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India at Last?

As Indian Prime Minister Narendra Modi welcomes world leaders to New Delhi for the G20 summit, he seems as eager to highlight India’s role as a global power player as he is to ensure a successful summit. And India has much to be proud of, from the fastest reported GDP growth of any major economy to the landing of a lunar rover on the Moon’s south pole.

The importance of the latter achievement should not be underestimated. As Shashi Tharoor, an MP for the Indian National Congress, explains, the successful lunar mission “serves India’s global diplomacy” by “enhancing its credibility and influence.” By “showcasing its technological prowess, India’s space program reminds the world not only of its innovative capabilities, but also of its capacity to help shape solutions to global challenges in other areas.”

But, while Tharoor calls India a “technological force to be reckoned with,” Milan Vaishnav of the South Asia Program at the Carnegie Endowment for International Peace highlights a serious potential risk to Indian research and innovation: intensifying government pressure on academics who challenge official narratives. “India will never be a ‘vishwaguru’ (teacher to the world),” he explains, “unless the government stops silencing dissenting voices.”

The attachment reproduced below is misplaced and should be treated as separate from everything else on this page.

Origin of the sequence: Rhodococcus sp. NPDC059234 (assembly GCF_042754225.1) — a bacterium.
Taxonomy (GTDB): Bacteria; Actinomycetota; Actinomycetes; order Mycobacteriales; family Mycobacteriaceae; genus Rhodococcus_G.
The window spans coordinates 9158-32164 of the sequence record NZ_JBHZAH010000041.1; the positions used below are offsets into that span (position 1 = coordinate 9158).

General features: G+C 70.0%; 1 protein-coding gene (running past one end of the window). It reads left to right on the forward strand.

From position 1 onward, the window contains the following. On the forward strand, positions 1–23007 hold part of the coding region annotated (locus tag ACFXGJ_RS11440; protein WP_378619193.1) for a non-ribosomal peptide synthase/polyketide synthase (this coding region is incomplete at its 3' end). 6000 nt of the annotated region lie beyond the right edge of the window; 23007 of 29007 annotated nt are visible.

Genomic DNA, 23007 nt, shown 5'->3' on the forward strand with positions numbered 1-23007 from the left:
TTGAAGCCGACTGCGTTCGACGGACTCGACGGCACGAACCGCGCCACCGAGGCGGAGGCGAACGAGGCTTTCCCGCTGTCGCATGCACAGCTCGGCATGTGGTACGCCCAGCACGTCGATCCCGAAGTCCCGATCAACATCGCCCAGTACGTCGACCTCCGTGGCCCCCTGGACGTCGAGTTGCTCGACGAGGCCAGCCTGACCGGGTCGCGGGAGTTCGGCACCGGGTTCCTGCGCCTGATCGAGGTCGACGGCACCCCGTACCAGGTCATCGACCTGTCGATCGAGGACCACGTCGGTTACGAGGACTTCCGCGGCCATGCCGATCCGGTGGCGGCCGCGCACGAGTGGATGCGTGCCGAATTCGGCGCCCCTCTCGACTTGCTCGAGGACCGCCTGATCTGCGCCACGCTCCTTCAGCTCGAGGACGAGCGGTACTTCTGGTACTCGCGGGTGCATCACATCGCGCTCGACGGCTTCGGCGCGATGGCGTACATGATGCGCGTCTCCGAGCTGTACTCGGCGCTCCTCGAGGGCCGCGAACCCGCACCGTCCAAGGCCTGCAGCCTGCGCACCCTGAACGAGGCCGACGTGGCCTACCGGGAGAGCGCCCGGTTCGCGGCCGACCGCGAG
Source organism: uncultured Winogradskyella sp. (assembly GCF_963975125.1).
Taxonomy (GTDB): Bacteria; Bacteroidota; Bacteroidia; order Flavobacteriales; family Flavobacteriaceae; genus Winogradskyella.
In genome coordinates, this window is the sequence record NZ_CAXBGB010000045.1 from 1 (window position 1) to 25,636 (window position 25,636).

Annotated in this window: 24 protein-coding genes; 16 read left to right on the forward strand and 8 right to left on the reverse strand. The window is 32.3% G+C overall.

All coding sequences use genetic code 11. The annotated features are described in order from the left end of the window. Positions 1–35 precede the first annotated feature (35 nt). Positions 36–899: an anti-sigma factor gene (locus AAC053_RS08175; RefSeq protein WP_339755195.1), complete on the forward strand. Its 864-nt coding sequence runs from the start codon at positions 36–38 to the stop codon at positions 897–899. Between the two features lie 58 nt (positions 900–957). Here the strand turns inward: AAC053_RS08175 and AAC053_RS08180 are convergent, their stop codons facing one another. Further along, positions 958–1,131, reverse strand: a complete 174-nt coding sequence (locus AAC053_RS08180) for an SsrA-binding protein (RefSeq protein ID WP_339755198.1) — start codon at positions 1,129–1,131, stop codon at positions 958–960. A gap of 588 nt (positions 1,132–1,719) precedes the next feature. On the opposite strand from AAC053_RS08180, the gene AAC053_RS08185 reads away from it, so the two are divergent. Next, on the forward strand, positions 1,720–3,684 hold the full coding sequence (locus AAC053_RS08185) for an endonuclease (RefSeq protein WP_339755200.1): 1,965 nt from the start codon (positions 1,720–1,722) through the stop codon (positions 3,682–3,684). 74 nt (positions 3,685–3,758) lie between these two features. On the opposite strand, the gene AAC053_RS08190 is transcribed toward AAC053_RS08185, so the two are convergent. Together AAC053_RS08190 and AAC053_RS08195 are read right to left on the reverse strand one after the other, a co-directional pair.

Indian politics may also be distorting the economic picture. Princeton’s Ashoka Mody accuses the authorities of “downplaying inconvenient macroeconomic facts so that they can celebrate seemingly flattering headline figures.” He claims that the annual growth rate of 7.8% reported for the second quarter of this year reflects statistical legerdemain, and shows that “growth is, in fact, low, inequalities are rising, and job scarcity remains acute.”

By contrast, Brahma Chellaney of the Center for Policy Research touts rising GDP as “the driving force behind India’s emergence as a major global power.” But sustaining India’s “upward trajectory” will require it to “maintain political stability, rapid economic growth, domestic and external security, and a forward-looking foreign policy.” This will not be easy, he acknowledges, but virtually everyone – not least the United States – should hope it succeeds.

Along the way, India faces a “big strategic choice,” argue Arvind Subramanian of the Peterson Institute for International Economics and JH Consulting’s Josh Felman: whether or not to remain a member of the BRICS (Brazil, Russia, India, China, and South Africa) following the grouping’s decision to expand its ranks. Given that the new “BRICS+” is “more political in focus, more China-centric in leadership, and more anti-West in motivation,” the answer is “probably not.”

Featured in this Big Picture

  1. Shashi TharoorShashi Tharoor
  2. Milan VaishnavMilan Vaishnav
  3. Ashoka ModyAshoka Mody
  4. Brahma ChellaneyBrahma Chellaney
  5. Arvind SubramanianArvind Subramanian
  6. Josh FelmanJosh Felman

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